Places – Hawkinsville: An Obscure Ghost Town

These are just a few of the cabins at Low Pass, located in Low Pass Gulch north of Hawkinsville. Those living in these cabins worked at the Granite Tunnel, at the Belle of Granite stamp mill or at one of the area mines.

Story and photos by Kenneth Jessen

On the east side of the Arkansas River, north of the town of Granite, were several small mining camps based on the discovery of gold ore in 1860s. Historically obscure, they are only mentioned in passing in ghost town books. Hawkinsville, in Hawkinsville Gulch, was not really a town and more of a named location. There are a few scattered cabin ruins today, but there were probably many more during its peak.

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The Lost Canyon Placer

From the upper Lost Canyon cabin, there is a magnificent view of Twin Lakes.

Article and photos by Kenneth Jessen

Located west of Granite, Colorado, is the Lost Canyon Placer, with its two remaining cabins on the north side of County Road 398 and a creek on the south side. To get to Lost Canyon requires heading west past the Granite Cemetery and the site of Cache Creek. The road begins to climb through an aspen forest in a little less than three miles from Granite. A series of switchbacks brings the road into the canyon proper. Almost all of the way to the first cabin the road is relatively smooth. Beyond this point, it may require a high-ground clearance vehicle.

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A Prospector’s Pick: The Early Town of Cache Creek

The town of Cache Creek once supported a boarding house, supplies stores and upwards of 300 residents.
The town of Cache Creek once supported a boarding house, supplies stores and upwards of 300 residents.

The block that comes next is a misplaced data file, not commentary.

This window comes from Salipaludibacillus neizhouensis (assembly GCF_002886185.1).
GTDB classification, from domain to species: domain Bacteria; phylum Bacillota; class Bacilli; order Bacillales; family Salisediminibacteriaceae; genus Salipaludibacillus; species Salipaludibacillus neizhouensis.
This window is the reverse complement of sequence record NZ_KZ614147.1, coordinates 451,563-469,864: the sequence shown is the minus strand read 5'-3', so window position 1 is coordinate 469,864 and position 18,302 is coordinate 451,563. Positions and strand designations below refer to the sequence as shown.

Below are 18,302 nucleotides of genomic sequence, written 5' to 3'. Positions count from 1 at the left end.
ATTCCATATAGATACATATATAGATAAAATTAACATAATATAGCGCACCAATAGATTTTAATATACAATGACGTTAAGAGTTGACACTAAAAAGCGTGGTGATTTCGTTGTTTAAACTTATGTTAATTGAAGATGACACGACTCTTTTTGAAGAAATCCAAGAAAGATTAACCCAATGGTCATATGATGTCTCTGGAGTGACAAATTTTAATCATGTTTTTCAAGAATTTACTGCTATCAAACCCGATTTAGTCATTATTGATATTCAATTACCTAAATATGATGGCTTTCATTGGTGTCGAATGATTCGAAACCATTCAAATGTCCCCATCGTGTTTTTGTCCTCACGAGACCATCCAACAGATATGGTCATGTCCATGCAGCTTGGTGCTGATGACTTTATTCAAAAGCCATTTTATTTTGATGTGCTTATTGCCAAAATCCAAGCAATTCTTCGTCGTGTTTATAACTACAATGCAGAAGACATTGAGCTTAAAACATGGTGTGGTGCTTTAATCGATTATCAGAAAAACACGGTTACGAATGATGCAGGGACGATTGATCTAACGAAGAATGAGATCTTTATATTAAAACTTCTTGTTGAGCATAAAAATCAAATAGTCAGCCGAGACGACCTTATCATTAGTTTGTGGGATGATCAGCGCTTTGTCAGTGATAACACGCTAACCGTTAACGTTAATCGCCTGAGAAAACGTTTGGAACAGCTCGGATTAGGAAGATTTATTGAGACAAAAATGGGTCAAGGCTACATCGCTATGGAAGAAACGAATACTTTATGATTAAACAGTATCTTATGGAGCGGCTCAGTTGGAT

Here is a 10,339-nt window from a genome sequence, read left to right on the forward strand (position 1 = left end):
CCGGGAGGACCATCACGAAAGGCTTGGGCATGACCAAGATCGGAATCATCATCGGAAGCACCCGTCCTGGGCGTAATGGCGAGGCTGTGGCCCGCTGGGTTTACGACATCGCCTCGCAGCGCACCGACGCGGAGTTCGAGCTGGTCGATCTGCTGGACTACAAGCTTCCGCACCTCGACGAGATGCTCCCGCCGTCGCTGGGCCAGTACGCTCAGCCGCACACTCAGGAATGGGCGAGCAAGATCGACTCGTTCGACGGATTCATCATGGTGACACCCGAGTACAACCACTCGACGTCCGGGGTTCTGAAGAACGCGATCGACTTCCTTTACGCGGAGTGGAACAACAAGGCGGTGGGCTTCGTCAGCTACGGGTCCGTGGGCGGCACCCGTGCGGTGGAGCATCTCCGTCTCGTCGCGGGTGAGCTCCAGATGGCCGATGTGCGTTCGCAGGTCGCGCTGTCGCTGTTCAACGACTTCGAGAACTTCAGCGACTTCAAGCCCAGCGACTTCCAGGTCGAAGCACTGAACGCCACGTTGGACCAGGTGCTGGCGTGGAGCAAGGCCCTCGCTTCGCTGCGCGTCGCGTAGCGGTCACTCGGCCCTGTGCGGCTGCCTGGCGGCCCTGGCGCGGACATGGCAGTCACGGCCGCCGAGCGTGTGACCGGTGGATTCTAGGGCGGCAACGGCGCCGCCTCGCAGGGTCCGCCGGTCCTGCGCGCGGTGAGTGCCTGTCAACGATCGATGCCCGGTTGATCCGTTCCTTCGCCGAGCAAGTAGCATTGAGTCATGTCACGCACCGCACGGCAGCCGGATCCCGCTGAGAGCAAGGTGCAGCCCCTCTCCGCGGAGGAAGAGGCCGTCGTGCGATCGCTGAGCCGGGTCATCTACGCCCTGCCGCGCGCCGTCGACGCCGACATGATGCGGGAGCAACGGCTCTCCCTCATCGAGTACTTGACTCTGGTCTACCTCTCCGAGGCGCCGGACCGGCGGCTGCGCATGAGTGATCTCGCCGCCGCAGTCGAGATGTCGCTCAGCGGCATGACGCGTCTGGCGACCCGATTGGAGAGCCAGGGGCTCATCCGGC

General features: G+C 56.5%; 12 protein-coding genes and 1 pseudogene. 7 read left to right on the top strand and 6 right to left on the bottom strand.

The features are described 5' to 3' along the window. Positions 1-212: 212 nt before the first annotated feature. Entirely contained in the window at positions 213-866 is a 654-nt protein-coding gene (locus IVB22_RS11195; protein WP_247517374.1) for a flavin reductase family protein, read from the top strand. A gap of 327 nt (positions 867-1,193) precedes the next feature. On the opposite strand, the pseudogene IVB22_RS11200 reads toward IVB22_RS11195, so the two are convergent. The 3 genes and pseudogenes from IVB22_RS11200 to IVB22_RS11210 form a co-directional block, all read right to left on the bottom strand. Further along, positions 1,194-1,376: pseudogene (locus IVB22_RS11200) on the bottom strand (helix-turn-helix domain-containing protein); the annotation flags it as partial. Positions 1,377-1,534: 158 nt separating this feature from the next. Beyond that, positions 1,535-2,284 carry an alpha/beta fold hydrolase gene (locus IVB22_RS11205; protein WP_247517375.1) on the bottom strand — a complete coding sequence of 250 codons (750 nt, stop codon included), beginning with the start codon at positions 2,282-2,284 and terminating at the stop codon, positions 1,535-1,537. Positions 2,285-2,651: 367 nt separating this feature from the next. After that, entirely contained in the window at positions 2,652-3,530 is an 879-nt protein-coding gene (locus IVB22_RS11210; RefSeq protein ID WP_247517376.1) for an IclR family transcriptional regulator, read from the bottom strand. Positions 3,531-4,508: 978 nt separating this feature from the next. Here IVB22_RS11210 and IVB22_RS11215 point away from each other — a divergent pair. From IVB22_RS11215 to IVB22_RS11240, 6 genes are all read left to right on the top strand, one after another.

By Jan MacKell Collins

Hike along Cache Creek outside of Granite today, and you are certain to run into folks all along the water. These aren’t your average outdoor enthusiasts; rather, the folks scrambling along the riverbanks are on a mission. They are looking for gold, which can still be found over 150 years after being discovered.
Cache Creek’s name is derived from the French word, “cacher,” meaning “to hide.” One story goes that around 1854, French trappers hid their pelts there, while another claims that explorers Kit Carson and Lucien Maxwell hid their supplies in the vicinity as they fled some Native Americans. Because of its odd pronunciation, Cache Creek was sometimes referred to as “Cash Creek.”

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Granite Stage Stop and Livery Stable

By Fay Golson for The Chaffee County Heritage Area Advisory Board

This Granite stage stop and Livery Stable is the fifth property featured from the Chaffee County Historic Resources Survey completed this summer. Granite was spawned by the stampede of prospectors struck by gold fever. The initial gold discovery in 1860 by G.A. Kelley along the Arkansas River – about four miles south of the present day town of Granite – was on a gravel bar later to take the name Kelley’s Bar. Just to the north, Cache Creek became an even more profitable site. Virginia McConnell Simmons in The Upper Arkansas, A Mountain River Valley states it precisely: “Granite’s role in the life of this area went back to 1860, when the entire section along the Arkansas from Kelley’s Bar on the south to Cache Creek on the north was lined with prospectors’ tents. But Granite was simply a suburb of the placer camps, particularly of Cache Creek.”

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